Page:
FIG. 7A shows a housing A which is produced by the above-mentioned method. The housing A comprises a hood portion 3 and an elastic seal ring 4. The hood portion 3 is expandedly formed via a step 21 of a housing body portion 1 so as to receive a counter connector housing. The elastic seal ring 4 is integrally disposed in a basal end portion of the hood portion 3, i.e., between the first step 21 and a second step 22. The elastic seal ring 4 comprises retaining pieces 4a. The retaining pieces 4a are respectively engaged in a tight manner with through holes 3a which are formed in the hood 3 in a direction perpendicular to a fitting axis of the housing. In the figure, 1a designates terminal accommodating chambers disposed inside the housing body 1.

The waterproof connector housing A is produced in the following manner, according to the publication. The housing body portion 1 and the hood portion 3 are molded in a primary molding step, and the elastic seal ring 4 is formed in a secondary molding step. In the primary molding step, upper and lower molds which are not shown are clamped together in an axial direction of the housing A to be molded, so that the connector housing is formed by injection molding in accordance with a conventional method. In this molding process, a slide mold which slides in a direction perpendicular to the axial direction is disposed between the upper and lower molds. Passageways 3a are formed for introducing an elastic material from the slide mold to a portion in which the seal ring is to be formed inside the hood portion 3. The passageways 3a function also as engagement holes for the retaining pieces 4a.

FIG. 7B shows the state of the secondary molding. An upper mold 6' having a vacant space 8 corresponding to the portion in which the elastic seal ring is to be formed, and the lower mold 5 which holds the housing body portion 1 are clamped together. Then, a liquid elastic material is introduced into the portion (the vacant space 8) in which the seal ring is to be formed, from a gate 9a of a runner 9 disposed in the slide mold 7 via the passageways 3a of the hood portion 3.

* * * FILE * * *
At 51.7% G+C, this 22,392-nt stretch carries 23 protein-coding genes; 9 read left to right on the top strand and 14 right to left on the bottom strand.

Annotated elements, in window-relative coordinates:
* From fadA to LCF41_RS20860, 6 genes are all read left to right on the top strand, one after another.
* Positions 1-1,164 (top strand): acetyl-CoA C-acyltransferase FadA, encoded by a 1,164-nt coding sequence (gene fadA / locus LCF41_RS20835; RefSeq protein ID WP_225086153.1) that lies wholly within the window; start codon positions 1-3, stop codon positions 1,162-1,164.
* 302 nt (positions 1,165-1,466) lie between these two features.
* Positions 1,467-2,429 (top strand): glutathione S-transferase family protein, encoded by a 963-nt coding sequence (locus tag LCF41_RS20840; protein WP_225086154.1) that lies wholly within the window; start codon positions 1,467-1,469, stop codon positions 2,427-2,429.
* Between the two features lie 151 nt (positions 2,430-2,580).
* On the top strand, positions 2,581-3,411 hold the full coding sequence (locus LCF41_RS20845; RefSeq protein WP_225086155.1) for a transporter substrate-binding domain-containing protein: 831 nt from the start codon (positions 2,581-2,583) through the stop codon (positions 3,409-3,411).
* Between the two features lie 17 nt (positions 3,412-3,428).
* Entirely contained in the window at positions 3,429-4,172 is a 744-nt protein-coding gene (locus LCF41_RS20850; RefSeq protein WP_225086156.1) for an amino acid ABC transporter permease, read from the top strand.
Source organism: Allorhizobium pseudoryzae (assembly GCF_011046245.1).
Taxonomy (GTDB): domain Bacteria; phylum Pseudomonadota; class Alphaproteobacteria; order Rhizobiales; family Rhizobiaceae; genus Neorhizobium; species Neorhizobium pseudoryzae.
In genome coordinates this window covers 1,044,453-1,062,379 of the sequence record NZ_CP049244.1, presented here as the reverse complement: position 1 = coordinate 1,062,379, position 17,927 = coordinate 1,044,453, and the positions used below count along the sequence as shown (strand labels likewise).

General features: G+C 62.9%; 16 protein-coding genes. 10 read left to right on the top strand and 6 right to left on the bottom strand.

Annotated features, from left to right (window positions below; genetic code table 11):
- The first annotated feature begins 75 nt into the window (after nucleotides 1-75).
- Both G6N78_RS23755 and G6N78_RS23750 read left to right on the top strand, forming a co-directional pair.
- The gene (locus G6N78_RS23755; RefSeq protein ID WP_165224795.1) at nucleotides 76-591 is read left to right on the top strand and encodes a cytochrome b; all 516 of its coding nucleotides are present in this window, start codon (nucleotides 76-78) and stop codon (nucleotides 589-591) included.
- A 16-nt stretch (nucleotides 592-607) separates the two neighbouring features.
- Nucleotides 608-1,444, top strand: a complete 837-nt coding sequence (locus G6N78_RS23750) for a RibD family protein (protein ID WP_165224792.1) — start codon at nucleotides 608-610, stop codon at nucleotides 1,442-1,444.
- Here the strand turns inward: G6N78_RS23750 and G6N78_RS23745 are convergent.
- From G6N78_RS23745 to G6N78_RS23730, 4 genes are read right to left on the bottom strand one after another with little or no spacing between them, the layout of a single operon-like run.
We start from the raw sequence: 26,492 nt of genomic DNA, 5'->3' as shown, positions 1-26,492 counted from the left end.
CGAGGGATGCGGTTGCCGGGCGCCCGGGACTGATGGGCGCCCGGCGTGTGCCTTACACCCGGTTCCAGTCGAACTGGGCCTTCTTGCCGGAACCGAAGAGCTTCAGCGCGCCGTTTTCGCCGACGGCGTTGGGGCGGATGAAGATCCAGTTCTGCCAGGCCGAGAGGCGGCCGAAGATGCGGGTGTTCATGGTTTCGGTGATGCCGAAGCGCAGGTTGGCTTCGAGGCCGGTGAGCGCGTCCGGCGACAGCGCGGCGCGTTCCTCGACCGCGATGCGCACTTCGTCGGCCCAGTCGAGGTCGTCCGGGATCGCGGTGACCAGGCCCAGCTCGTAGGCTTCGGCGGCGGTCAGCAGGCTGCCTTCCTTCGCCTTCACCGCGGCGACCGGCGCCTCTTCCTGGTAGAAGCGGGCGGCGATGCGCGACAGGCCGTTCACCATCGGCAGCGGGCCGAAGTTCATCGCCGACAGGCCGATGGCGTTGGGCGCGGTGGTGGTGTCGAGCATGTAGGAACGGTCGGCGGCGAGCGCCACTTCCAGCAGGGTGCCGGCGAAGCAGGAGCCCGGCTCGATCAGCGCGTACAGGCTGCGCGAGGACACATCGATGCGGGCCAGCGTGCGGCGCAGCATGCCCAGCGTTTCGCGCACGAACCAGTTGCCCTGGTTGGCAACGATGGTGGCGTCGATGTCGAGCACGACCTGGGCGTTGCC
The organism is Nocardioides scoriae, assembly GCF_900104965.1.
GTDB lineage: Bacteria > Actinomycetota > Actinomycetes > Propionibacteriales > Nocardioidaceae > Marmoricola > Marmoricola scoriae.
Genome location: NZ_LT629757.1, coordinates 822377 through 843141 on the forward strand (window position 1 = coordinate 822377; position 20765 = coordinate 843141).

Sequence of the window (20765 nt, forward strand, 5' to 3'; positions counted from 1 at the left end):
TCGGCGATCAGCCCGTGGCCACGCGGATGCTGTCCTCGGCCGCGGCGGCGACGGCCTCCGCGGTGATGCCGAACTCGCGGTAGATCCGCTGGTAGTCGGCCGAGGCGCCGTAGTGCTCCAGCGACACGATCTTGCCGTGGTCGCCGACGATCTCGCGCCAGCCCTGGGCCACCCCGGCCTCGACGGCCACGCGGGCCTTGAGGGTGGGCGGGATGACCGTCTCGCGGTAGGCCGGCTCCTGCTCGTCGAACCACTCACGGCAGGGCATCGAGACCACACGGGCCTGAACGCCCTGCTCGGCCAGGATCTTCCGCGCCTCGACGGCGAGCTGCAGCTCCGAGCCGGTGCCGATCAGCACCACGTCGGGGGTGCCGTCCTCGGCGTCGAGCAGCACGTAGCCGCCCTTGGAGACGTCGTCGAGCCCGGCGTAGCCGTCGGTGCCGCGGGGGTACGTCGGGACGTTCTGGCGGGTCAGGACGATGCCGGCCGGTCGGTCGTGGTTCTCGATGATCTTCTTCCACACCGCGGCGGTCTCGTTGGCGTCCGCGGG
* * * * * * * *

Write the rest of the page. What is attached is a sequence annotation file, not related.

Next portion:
In the primary molding step, ridges (not shown) protruding in the axial direction are formed at the first and second steps 21 and 22 in the housing A. Similar ridges are formed over a total length of the outer periphery of each passageway 3a. These ridges are pressed and crushed when the upper mold 6' abuts against the slide mold 7 during the clamping, so that these molds come in tight contact with each other. As a result, it is possible to prevent the liquid elastic material having good fluidity from leaking.

FIG. 8 is a section view taken along a plane which is perpendicular to the axial direction of the housing A and includes the passageways 3a (the terminal accommodating chambers are not illustrated). The housing body 1 is engaged with the seal ring 4 made of the elastic material by only the retaining pieces 4a and the engagement holes 3a. The housing portion and the seal ring are integrally formed as described above, but the materials thereof are different from each other. When the housing is to be fitted with a counter connector housing, therefore, a portion of the seal ring 4 other than the vicinity of the engagement portion may be stripped off so as to produces problems such as the engagement operation becomes difficult to do, and that sufficient watertightness cannot be attained.